I'm the Visual and Literary Arts Coordinator for the Kranzberg Arts Foundation, where I wear many hats. I have the opportunity to make acquaintance with the artists we exhibit and facilitate their shows, assist in the preservation and protection of our collection, aid our literary resident organizations make connections between the Foundation and one another, and collaborate with the Director of Visual and Literary Infrastructure on various (exciting!) plans and projects.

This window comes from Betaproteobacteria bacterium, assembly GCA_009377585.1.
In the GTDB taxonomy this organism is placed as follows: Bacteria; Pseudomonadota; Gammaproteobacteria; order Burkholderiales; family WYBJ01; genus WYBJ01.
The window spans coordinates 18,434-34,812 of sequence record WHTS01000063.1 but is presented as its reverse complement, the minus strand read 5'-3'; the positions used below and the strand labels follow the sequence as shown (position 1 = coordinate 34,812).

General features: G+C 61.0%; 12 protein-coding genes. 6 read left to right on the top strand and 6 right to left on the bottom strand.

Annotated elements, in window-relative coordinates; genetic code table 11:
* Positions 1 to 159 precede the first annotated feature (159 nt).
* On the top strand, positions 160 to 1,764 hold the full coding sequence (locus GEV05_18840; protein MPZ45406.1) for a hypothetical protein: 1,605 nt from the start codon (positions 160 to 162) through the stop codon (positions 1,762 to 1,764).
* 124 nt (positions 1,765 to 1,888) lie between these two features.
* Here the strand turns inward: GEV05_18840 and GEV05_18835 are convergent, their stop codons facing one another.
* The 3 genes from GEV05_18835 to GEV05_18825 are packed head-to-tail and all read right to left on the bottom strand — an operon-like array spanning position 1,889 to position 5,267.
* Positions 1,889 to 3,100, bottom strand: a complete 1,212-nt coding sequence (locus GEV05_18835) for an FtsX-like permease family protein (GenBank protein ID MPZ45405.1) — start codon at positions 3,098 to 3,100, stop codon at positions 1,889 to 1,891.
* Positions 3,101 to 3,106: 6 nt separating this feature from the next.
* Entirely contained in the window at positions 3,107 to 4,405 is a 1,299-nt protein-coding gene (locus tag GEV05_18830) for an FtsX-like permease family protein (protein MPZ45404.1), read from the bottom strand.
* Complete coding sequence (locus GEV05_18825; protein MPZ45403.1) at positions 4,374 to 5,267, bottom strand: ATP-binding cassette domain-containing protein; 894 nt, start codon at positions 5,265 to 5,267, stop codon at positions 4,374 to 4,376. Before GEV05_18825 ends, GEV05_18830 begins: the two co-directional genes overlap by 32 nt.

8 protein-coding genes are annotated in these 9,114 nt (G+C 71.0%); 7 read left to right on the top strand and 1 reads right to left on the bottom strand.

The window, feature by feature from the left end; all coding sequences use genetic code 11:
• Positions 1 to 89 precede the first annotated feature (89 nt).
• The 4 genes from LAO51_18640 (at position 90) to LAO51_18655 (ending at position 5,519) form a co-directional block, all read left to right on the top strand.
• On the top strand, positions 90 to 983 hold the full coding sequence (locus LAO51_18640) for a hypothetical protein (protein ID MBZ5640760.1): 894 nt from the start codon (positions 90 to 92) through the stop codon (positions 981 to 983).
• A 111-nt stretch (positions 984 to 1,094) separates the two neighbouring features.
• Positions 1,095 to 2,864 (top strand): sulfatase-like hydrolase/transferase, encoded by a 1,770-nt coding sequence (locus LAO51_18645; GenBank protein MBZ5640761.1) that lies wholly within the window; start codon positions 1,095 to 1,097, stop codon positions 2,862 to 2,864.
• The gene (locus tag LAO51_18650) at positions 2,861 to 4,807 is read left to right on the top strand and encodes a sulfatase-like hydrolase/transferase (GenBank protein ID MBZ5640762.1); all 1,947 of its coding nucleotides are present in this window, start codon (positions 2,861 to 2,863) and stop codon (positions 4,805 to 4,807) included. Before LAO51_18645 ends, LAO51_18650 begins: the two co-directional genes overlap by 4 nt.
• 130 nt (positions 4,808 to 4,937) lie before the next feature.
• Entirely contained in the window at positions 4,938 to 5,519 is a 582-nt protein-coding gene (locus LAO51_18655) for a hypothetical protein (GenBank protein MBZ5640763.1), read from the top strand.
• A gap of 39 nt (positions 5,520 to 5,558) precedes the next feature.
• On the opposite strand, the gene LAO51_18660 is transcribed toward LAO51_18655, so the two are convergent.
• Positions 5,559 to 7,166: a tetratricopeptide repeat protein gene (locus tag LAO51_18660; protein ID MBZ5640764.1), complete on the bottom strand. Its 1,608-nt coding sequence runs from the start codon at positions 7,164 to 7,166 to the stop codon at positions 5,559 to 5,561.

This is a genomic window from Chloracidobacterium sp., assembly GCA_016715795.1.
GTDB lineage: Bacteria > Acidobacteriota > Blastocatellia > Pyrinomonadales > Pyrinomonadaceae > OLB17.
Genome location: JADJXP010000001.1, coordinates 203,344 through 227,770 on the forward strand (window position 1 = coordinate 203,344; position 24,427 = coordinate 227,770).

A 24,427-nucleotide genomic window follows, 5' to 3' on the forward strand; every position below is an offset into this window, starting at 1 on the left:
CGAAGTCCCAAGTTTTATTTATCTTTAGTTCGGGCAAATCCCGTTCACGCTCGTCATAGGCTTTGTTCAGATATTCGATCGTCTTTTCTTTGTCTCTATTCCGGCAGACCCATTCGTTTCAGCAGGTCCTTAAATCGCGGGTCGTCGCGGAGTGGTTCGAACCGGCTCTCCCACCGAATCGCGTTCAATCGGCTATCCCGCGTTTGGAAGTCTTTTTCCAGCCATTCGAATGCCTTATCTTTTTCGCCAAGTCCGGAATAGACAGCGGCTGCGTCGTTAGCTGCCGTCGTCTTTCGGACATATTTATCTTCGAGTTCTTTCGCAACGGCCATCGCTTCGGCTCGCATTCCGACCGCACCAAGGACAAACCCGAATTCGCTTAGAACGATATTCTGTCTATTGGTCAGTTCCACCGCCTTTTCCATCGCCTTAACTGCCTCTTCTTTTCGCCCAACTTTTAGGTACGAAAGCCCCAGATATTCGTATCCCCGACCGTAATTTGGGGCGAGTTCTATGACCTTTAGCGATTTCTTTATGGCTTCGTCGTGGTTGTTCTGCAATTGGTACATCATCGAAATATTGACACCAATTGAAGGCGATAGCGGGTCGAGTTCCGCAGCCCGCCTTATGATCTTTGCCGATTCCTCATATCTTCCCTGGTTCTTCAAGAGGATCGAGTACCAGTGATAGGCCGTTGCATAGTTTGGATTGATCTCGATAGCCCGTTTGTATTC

As an artist, I go by the name Wryn. I see myself as an experimental multi-media artist fueled by the wonder, awe, and shock of humanity. I received formal training in both architecture and archaeology, and subsequently decided neither field was right for me. However, my work remains heavily influenced by both subjects. Traces of my interest in architecture can be found mostly in the gallery and how I curate my work within a certain space. The impact of archaeology on my work is more overt, as my work oftentimes includes artifacts of my past or present. These personal artifacts are both mentally and physically significant to me. Not only do they represent the idea of a memory, but I also believe that any item that has (had) significance to another human being is able to store some of that person’s energy. This is the object’s memory. No one will ever know the complete story of the object’s memory, but it can be felt. What makes a relic, ancient tool, and hopefully my personal artifacts so captivating is the connection we can make today with the individual it was important to at the time of its creation. To me, this is basic human connection. We can begin to understand what someone else once understood just by looking at and imagining how we would use an item--how it would have been important to us and how it might have been important to them. While it is important to feel this connection over centuries, my work focuses on trying to make this connection over lengths of time as small as days, months, and years. I hope that by being brutally honest and vulnerable with my present and past experience through the art I make, the artifacts I bring into it, and the space I create with it, I will make a connection with the viewer. In turn, through this connection, the viewer is asked to question their experience as a human, ideally taking away feelings of understanding, solidarity, and empathy.